Robbie Harris

WVTF/RADIO IQ New River Valley Bureau Chief

Robbie Harris is based in Blacksburg,  covering the New River Valley and southwestern Virginia. 

The former news director of  WBEZ/ Chicago Public Radio and WHYY in Philadelphia, she led award-winning news teams and creative projects.  Early in her career, she was the Humanities Reporter at New Hampshire Public Radio, and also served as a tape editor on Fresh Air with Terry Gross.

Robbie worked at New Jersey Public Television and WCAU/CBS TV in Philadelphia while she pursued  her Master's Degree at the University of Pennsylvania.  During college, she was a Page at Saturday Night Live in New York and a reporter and program host for Cross Country Cable Television in Somerville, NJ.  Robbie also worked at the Rutgers College Radio Station, WRSU and was part of the team which founded "Knight Time Television" at the university.

Jimmy Davidson Appalachian Voices

A group of Communities in southwestern Virginia created a plan a couple of years ago to bring more solar energy to the region. And it appears to be working. 

Associated Press

The long journey of the Mountain Valley and Atlantic Coast natural gas pipelines recently got longer. The U.S. Supreme Court is considering whether to hear the appeal of a case that denied the Atlantic Coast Pipeline permission to cross the Appalachian Trail.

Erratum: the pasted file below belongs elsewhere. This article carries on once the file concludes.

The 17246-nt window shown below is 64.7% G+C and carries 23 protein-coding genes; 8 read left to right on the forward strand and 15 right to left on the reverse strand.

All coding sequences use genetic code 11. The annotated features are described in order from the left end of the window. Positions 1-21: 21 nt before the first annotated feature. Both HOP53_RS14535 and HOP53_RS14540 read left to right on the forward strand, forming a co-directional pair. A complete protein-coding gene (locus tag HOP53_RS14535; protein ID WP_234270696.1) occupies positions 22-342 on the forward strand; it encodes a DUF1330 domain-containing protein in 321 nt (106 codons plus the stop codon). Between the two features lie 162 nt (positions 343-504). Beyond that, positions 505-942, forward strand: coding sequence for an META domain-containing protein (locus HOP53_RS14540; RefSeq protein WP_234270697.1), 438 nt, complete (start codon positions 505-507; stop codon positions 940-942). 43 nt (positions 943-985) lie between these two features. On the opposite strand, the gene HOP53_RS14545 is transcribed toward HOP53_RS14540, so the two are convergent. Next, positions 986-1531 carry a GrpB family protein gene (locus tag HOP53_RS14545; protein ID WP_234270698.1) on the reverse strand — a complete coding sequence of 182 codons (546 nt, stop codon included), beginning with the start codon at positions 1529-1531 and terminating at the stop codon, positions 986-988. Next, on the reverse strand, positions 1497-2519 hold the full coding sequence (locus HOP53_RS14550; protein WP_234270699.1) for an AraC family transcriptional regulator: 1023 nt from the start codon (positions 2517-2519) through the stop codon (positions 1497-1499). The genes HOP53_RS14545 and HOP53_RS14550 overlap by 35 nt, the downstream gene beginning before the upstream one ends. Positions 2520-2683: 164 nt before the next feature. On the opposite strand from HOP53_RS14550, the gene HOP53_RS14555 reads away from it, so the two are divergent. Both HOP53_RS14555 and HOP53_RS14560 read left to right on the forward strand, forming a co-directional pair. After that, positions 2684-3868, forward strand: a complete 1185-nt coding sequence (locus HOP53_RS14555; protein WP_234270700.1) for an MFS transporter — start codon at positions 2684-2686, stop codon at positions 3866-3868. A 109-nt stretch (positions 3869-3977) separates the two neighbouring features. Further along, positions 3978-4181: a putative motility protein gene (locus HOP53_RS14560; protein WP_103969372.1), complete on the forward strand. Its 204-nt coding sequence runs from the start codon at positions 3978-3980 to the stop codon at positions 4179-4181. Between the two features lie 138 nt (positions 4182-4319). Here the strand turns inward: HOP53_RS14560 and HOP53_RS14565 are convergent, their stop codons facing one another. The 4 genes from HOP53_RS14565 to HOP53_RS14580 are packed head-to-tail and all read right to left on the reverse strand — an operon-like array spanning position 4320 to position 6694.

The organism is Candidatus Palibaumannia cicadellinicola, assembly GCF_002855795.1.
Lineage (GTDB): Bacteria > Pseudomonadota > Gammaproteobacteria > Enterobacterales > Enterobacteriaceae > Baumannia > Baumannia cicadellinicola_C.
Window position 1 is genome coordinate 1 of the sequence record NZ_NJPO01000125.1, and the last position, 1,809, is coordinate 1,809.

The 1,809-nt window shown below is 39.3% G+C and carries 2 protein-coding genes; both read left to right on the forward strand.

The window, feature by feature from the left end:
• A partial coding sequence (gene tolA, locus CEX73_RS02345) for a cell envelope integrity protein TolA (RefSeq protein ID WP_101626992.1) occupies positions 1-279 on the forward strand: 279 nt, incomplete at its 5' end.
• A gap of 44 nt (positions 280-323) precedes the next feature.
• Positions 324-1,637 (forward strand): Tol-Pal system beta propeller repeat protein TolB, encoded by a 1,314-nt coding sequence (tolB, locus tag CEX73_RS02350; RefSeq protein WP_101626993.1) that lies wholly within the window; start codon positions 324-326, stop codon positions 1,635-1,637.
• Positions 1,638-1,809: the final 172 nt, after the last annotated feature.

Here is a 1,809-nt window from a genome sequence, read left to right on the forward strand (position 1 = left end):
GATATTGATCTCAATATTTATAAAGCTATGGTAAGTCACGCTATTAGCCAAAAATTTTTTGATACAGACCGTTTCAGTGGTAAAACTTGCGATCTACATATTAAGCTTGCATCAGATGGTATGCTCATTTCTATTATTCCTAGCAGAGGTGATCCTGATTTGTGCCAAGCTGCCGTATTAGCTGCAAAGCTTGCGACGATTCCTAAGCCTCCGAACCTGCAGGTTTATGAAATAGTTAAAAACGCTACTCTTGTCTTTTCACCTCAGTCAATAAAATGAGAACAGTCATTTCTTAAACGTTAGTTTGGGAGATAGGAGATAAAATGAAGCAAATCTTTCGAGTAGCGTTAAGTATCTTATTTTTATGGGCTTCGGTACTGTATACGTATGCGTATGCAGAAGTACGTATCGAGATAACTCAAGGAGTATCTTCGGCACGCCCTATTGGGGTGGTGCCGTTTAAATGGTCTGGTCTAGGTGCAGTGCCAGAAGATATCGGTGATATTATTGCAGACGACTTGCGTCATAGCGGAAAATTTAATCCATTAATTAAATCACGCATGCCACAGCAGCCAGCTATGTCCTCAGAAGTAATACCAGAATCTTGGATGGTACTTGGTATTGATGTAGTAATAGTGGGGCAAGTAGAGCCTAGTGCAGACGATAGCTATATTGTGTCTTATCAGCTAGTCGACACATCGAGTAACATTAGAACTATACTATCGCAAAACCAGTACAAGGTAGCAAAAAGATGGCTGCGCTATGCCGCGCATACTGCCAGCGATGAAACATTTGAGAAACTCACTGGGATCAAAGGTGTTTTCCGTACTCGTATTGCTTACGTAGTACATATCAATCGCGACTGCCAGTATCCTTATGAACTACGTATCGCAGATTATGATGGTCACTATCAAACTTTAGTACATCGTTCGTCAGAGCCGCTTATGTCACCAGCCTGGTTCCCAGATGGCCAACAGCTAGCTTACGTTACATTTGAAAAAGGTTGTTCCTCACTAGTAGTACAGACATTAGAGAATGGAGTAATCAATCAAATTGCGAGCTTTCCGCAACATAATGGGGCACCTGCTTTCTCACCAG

Construction on the ACP is on hold, while work continues on the MVP. Several legal and environmental challenges have muddied the waters on pipeline construction in Virginia and one analyst says pipeline politics in this country are changing.

Community Farmer’s markets bring a bounty of locally grown food, and cottage industries to town.  And these small business owners often have a special kind of dedication to their customers, their employees, and, in this case,  to the welfare of people they don’t even know.

Kurt Holtz

Construction continues on the Mountain Valley Pipeline in southwest Virginia, but several challenges to it remain unresolved. One that is still up in the air-- tree sitting protestors in Elliston. 

They’ve managed to hold their ground in an encampment along its route for almost a year, preventing construction, at least for now, in one small mountain hollow.

Mary Beth Kegley VTTI

Already, many cars have sensors on board that help drivers avoid collisions. But not many commercial vehicles do. With pedestrian fatalities due to collisions, on the rise, the Federal Transit Administration is working on a “Pedestrian Avoidance Safety System: ‘PASS’ for short. And it picked Virginia Tech’s Transportation Institute to give it a test drive.